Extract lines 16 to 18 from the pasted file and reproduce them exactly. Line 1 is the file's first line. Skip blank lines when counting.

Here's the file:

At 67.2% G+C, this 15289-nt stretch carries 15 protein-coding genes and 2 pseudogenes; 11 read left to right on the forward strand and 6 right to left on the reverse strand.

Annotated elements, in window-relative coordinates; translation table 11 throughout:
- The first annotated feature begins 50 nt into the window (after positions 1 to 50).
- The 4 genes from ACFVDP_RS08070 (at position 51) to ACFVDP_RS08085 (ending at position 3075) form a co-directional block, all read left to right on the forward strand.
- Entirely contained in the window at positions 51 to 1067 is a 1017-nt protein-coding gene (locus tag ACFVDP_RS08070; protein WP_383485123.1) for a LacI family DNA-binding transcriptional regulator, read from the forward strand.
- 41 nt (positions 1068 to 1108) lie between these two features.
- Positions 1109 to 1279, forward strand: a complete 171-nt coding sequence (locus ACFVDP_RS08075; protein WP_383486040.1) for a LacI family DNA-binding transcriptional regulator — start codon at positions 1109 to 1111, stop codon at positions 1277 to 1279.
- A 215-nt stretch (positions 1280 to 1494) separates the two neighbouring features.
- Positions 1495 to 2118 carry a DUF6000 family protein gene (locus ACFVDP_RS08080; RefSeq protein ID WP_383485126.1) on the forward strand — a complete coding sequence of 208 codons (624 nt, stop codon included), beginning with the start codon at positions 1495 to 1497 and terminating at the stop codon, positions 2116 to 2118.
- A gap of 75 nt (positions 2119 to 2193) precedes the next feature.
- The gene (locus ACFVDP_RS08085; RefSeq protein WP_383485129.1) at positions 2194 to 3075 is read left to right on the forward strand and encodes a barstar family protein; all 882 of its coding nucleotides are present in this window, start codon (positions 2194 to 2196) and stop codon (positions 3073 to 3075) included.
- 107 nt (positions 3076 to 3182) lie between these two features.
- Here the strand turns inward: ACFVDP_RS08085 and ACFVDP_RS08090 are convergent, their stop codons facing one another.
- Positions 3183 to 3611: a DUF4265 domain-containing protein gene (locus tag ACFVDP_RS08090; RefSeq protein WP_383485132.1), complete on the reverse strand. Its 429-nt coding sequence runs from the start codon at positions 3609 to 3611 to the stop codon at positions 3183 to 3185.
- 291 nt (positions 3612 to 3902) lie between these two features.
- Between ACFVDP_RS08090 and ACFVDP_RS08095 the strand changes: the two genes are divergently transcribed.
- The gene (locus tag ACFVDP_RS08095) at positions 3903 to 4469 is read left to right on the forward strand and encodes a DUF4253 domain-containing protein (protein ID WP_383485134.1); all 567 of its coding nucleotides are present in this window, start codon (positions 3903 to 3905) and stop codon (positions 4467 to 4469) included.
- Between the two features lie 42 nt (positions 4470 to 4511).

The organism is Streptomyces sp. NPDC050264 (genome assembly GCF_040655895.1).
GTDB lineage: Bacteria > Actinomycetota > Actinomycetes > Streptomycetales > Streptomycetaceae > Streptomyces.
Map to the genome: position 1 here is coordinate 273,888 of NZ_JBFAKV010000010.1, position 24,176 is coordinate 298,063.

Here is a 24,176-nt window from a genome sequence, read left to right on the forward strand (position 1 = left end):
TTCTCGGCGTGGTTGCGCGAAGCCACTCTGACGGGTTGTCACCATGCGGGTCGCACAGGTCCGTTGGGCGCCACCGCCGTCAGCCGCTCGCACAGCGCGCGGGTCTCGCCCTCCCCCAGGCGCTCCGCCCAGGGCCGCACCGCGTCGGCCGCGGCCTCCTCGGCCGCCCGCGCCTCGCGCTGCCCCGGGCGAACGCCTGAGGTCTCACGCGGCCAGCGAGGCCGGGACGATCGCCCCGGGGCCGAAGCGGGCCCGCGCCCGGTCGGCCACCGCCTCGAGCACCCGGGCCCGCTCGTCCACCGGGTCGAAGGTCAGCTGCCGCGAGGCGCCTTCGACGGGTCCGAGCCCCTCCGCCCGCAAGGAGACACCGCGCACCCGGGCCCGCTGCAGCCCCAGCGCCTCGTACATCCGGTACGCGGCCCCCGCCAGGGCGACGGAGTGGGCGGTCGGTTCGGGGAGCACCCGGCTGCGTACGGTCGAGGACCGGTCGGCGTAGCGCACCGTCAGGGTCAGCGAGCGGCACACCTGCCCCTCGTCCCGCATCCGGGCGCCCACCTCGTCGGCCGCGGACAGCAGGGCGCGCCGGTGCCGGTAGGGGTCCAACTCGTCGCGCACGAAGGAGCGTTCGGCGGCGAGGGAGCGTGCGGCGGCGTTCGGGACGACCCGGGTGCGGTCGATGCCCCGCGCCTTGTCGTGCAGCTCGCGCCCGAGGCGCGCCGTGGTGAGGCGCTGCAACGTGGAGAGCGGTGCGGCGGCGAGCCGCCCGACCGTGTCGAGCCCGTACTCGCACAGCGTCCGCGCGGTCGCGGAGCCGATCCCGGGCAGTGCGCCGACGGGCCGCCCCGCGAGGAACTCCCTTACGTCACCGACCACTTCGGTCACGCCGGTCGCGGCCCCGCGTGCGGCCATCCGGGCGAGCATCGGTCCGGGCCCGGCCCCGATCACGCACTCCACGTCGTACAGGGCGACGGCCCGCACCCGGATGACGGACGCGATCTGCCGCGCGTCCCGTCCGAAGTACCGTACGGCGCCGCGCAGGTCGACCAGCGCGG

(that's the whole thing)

- Between ACFVDP_RS08090 and ACFVDP_RS08095 the strand changes: the two genes are divergently transcribed.
- The gene (locus tag ACFVDP_RS08095) at positions 3903 to 4469 is read left to right on the forward strand and encodes a DUF4253 domain-containing protein (protein ID WP_383485134.1); all 567 of its coding nucleotides are present in this window, start codon (positions 3903 to 3905) and stop codon (positions 4467 to 4469) included.
- Between the two features lie 42 nt (positions 4470 to 4511).